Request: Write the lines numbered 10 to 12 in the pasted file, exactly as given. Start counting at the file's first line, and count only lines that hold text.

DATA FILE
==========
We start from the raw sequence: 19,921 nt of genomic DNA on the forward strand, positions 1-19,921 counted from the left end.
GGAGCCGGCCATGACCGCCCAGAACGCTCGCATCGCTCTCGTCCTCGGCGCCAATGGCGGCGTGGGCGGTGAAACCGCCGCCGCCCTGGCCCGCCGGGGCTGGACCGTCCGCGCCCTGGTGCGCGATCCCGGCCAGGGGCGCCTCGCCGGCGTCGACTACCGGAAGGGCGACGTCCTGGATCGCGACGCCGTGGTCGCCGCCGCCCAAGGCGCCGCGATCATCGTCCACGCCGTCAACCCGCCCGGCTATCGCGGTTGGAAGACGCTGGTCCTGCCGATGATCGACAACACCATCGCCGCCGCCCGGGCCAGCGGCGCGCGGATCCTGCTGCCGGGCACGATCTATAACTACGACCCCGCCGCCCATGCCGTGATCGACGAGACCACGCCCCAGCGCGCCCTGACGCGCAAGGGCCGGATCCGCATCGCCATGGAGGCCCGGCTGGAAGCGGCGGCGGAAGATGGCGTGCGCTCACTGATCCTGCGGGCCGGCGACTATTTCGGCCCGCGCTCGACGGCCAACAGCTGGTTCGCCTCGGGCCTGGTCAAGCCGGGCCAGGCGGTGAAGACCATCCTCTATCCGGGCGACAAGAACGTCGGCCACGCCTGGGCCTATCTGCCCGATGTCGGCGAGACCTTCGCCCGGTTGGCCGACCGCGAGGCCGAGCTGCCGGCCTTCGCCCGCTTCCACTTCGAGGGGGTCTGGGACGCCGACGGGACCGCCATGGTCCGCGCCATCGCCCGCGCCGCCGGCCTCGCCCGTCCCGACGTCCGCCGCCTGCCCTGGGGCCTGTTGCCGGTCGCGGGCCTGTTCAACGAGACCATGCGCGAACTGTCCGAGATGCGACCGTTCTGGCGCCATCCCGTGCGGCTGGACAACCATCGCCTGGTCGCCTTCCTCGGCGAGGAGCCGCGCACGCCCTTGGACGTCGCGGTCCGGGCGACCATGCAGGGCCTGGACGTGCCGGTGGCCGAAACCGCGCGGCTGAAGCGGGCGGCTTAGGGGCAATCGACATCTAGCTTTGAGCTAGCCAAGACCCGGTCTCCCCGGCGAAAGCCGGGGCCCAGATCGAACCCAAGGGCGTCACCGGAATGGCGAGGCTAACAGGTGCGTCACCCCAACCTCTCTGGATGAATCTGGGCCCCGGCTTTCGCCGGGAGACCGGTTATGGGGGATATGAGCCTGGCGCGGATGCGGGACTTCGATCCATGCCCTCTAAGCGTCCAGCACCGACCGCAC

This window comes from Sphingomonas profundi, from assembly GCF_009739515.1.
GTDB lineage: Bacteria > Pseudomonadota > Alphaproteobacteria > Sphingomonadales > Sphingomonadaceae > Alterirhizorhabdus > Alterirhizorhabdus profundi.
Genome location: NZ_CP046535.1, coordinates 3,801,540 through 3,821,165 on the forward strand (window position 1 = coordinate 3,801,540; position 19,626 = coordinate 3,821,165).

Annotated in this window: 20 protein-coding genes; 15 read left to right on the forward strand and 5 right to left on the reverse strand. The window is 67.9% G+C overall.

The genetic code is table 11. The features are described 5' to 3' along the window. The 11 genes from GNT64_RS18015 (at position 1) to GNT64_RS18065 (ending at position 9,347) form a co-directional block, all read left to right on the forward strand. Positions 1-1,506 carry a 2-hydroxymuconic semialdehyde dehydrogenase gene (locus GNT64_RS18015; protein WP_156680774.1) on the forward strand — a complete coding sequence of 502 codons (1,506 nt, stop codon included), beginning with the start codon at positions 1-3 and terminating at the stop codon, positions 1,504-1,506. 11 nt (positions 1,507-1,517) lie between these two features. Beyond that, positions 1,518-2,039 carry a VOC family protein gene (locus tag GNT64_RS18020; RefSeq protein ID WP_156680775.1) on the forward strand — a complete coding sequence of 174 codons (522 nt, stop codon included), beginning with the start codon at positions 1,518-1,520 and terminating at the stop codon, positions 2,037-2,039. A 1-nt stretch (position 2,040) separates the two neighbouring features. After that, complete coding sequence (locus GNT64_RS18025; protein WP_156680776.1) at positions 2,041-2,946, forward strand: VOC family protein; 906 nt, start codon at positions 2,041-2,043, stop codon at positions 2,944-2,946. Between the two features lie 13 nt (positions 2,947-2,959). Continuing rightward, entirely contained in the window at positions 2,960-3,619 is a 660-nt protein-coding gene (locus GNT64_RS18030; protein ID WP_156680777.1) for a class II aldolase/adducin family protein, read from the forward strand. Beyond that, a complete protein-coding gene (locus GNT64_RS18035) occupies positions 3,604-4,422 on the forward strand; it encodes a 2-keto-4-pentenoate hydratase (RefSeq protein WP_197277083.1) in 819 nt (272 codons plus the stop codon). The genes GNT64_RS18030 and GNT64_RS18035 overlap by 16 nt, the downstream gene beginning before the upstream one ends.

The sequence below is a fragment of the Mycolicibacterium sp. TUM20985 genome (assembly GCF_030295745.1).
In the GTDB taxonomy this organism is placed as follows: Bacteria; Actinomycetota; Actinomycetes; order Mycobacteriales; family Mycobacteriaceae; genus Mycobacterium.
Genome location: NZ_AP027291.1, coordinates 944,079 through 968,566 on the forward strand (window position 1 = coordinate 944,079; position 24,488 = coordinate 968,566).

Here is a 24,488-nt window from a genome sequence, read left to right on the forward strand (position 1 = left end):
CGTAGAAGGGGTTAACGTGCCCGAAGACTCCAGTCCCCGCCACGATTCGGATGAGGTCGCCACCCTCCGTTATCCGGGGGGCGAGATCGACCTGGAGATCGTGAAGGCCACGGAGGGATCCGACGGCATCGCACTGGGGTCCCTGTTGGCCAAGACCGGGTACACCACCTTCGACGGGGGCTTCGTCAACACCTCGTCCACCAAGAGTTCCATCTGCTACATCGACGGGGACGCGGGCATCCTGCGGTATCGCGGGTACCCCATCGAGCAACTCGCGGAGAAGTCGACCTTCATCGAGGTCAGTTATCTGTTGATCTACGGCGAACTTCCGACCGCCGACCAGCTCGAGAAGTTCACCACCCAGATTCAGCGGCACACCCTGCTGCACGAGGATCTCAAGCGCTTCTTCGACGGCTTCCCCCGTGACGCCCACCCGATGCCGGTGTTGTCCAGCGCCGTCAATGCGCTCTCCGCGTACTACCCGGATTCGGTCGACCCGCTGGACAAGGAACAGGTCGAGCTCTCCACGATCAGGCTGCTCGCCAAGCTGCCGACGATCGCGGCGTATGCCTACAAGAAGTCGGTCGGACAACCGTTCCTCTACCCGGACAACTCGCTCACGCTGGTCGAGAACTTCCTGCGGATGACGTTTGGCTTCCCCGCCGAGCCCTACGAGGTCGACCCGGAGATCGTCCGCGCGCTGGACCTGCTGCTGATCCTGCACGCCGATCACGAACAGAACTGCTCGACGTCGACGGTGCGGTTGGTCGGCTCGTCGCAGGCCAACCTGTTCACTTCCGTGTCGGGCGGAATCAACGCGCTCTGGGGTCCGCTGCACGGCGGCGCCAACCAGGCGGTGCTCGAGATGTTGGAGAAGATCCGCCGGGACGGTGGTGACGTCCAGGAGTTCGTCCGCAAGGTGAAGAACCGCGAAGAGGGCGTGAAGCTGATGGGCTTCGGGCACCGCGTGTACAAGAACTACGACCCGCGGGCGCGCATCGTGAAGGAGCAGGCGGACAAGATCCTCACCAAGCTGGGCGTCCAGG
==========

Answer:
Genome location: NZ_AP027291.1, coordinates 944,079 through 968,566 on the forward strand (window position 1 = coordinate 944,079; position 24,488 = coordinate 968,566).

Here is a 24,488-nt window from a genome sequence, read left to right on the forward strand (position 1 = left end):
CGTAGAAGGGGTTAACGTGCCCGAAGACTCCAGTCCCCGCCACGATTCGGATGAGGTCGCCACCCTCCGTTATCCGGGGGGCGAGATCGACCTGGAGATCGTGAAGGCCACGGAGGGATCCGACGGCATCGCACTGGGGTCCCTGTTGGCCAAGACCGGGTACACCACCTTCGACGGGGGCTTCGTCAACACCTCGTCCACCAAGAGTTCCATCTGCTACATCGACGGGGACGCGGGCATCCTGCGGTATCGCGGGTACCCCATCGAGCAACTCGCGGAGAAGTCGACCTTCATCGAGGTCAGTTATCTGTTGATCTACGGCGAACTTCCGACCGCCGACCAGCTCGAGAAGTTCACCACCCAGATTCAGCGGCACACCCTGCTGCACGAGGATCTCAAGCGCTTCTTCGACGGCTTCCCCCGTGACGCCCACCCGATGCCGGTGTTGTCCAGCGCCGTCAATGCGCTCTCCGCGTACTACCCGGATTCGGTCGACCCGCTGGACAAGGAACAGGTCGAGCTCTCCACGATCAGGCTGCTCGCCAAGCTGCCGACGATCGCGGCGTATGCCTACAAGAAGTCGGTCGGACAACCGTTCCTCTACCCGGACAACTCGCTCACGCTGGTCGAGAACTTCCTGCGGATGACGTTTGGCTTCCCCGCCGAGCCCTACGAGGTCGACCCGGAGATCGTCCGCGCGCTGGACCTGCTGCTGATCCTGCACGCCGATCACGAACAGAACTGCTCGACGTCGACGGTGCGGTTGGTCGGCTCGTCGCAGGCCAACCTGTTCACTTCCGTGTCGGGCGGAATCAACGCGCTCTGGGGTCCGCTGCACGGCGGCGCCAACCAGGCGGTGCTCGAGATGTTGGAGAAGATCCGCCGGGACGGTGGTGACGTCCAGGAGTTCGTCCGCAAGGTGAAGAACCGCGAAGAGGGCGTGAAGCTGATGGGCTTCGGGCACCGCGTGTACAAGAACTACGACCCGCGGGCGCGCATCGTGAAGGAGCAGGCGGACAAGATCCTCACCAAGCTGGGCGTCCAGG